A century and a half after it was founded, Canada continues to evolve, expand and grow. And in the future, more than ever, that expansion will happen on the open seas.
Negotiated over a decade and a half in the 1970s and early 1980s and ratified in 1994, the United Nations Law of the Sea paved the way for coastal nations around the world — including Canada — to claim adjacent bodies of water and the resources within as a natural extension of their land.
“In essence, we ended up with a new global regime which provided this incredible ability for coastal states to claim adjacent spaces,” said Aldo Chircop, Tier 1 Canada Research Chair in Maritime Law and Policy and professor in Dal’s Schulich School of Law, at a forum on campus earlier this month. “That was really quite an amazing development in law.”
Dr. Chircop, an expert in Canadian and international maritime law with a speciality in the regulation of shipping practices in polar regions, said the U.N. convention has opened up the possibility that Canada may one day expand into the Arctic.
Dr. Chircop was one of several Dal scholars to take part in the May 11 public panel, which explored the economic, ecological, social and cultural ties that have shaped Canada’s interactions with the ocean since Confederation in 1867.
Exploring different perspectives
The panel was part of a larger three-day event called “Canada’s Responsibility to Our Shining Seas” put on by the Social Sciences and Humanities Oceans Research and Education network. Supported by the Social Sciences and Humanities Research Council of Canada (SSHRC), the forum also included workshops and short-film screenings.
Chaired by Dal History professor Jerry Bannister, the panel also featured short talks by Sue Goyette (Creative Writing), Ted Cavanagh (Architecture and Planning/Marine Affairs), and Eric Mills (Oceanography), as well as Interdisciplinary PhD student Shelley Denny.
Attendees at the event, held in the Rowe Building, learned about a wide range of topics from the history of marine sciences and maritime law to the building of coastal structures and relations with Indigenous communities.
Dr. Mills, also a founding faculty member and professor in the University of King College’s History of Science and Technology program, provided a snapshot of how marine science in Canada shifted around the time of the Second World War away from biology towards physics.
“It became necessary to know something about the physics of the ocean — particularly, how sound is transmitted, whether acoustic mines and submarines could be detected, and how water properties [such as temperature] affected that,” said Dr. Mills.
Past and contemporary issues
Other panelists turned their attention to more contemporary issues. Denny, who works as the director of aquatic research and stewardship of the Unama’ki Institute of Natural Resources (UINR) in Cape Breton, spoke about her work exploring how to address management concerns around preservation of natural resources (such as the Atlantic salmon population) in the traditional territory of Mi’kmaq communities.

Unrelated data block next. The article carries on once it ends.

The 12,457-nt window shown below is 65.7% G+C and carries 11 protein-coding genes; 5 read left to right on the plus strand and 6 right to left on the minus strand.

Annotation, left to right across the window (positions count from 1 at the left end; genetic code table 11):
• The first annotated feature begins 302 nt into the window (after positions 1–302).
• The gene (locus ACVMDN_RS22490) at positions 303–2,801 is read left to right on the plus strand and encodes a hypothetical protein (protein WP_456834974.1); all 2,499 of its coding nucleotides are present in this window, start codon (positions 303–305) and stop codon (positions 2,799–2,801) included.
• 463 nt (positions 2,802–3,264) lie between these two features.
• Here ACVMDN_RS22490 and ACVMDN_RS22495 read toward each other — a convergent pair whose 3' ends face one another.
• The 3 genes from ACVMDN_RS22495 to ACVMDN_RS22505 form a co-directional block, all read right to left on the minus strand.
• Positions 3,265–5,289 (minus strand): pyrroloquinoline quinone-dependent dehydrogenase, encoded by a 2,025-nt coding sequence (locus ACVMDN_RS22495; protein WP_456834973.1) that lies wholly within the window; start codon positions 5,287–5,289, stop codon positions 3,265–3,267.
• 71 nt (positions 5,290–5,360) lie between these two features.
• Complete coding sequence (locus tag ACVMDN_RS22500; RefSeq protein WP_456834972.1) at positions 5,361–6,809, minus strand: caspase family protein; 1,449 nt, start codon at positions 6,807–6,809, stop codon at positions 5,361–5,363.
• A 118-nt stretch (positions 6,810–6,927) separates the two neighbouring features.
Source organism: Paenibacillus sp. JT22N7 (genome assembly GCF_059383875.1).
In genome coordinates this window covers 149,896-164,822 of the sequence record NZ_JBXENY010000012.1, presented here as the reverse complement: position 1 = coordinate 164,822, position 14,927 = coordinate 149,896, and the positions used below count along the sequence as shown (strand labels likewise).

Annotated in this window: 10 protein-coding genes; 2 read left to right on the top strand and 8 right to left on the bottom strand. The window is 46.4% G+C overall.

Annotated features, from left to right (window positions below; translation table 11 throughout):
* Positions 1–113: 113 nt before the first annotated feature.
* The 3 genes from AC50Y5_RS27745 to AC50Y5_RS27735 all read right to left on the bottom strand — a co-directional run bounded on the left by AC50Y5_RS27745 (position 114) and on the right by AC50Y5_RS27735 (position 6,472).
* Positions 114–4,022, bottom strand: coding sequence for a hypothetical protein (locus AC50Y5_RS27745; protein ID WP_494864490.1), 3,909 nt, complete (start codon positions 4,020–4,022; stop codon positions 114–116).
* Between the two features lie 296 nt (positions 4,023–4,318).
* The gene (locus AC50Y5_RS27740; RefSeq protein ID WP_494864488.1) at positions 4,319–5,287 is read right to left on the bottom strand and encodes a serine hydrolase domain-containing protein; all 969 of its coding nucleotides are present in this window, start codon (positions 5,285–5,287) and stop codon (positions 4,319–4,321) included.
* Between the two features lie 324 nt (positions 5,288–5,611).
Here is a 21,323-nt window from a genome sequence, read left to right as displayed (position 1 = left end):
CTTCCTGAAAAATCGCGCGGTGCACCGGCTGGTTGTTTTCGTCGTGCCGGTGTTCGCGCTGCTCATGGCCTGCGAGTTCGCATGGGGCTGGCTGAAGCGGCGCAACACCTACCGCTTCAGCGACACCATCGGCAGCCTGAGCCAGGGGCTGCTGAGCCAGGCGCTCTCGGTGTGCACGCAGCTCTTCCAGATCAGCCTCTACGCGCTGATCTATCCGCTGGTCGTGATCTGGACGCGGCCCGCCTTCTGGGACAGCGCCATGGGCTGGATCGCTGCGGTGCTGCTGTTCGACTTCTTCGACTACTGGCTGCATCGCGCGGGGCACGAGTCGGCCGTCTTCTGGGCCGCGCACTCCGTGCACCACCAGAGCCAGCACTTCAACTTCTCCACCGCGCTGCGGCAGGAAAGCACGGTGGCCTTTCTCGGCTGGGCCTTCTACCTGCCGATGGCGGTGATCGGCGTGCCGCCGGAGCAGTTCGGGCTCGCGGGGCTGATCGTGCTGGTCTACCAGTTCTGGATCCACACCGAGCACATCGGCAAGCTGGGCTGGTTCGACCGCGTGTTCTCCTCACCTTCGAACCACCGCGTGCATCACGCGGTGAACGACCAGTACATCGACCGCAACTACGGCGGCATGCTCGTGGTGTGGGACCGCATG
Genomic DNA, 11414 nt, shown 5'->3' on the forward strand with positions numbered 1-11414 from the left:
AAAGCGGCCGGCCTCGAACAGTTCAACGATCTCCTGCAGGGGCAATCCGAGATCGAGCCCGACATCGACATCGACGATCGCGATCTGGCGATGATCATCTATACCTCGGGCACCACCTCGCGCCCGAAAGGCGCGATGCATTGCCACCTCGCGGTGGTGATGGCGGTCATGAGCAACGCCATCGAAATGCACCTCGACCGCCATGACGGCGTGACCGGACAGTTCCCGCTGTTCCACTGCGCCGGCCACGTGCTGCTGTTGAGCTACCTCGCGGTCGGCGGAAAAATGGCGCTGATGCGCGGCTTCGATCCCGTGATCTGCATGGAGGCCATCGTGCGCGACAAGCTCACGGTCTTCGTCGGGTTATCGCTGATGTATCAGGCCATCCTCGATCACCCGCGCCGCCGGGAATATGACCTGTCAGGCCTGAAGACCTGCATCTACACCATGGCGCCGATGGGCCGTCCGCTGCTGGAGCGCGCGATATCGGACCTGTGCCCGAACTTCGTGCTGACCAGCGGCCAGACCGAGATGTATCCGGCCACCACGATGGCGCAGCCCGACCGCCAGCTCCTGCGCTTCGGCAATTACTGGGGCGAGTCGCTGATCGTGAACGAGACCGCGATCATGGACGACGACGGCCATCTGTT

“There were positive outcomes from consultation processes regarding [the sustainability of] the Atlantic salmon population, such as sharing responsibility, improving accountability and building relationships,” said Denny, of consultations between the Department of Fisheries and Oceans Canada and Mi’kmaq communities in Nova Scotia.
“When working with Indigenous peoples, it is important to remember how things are done is as important as what’s being done.”
Dr. Cavanagh also touched upon sustainability within local coastal communities, only from the perspective of architecture. As director of Dalhousie’s Coastal Studio, he brings an innovative lens to the study of oceans and coastal environments by designing projects built to benefit and withstand the harsh climates of Maritime coastal communities.
In Chéticamp, Cape Breton, for instance, his team has designed a gridshell for an outdoor farmer’s market that can endure the region’s wind gusts of up to 200 kilometres per hour.
Thinking about the ocean’s future
Dr. Cavanagh and several of the other panellists spoke about the impacts of climate change during the discussion portion of the event following prepared remarks.
Goyette, a Creative Writing instructor and an award-winning poet who has written a whole collection inspired by the ocean, spoke about how climate change is forcing humanity to rethink its relationship to the ocean.
“The ocean and climate change is going to have a big effect on our idea of learning,” she said. “I think that we’re going to have to reconcile our relationships with the land, with the first peoples of our land, and understand that our commoditized way of living is going to have to change.”
While each scholar showcased a distinct approach to understanding the human dimension of marine studies, Dr. Bannister — the moderator — teased out the common thread in them all.
“Whether it’s building coastal structure, whether it’s Maritime law, Indigenous peoples’ cultures and their relationship to the land,” he said, “there is this way of approaching [marine studies] through the lens of stories and narratives.”
comments powered by Disqus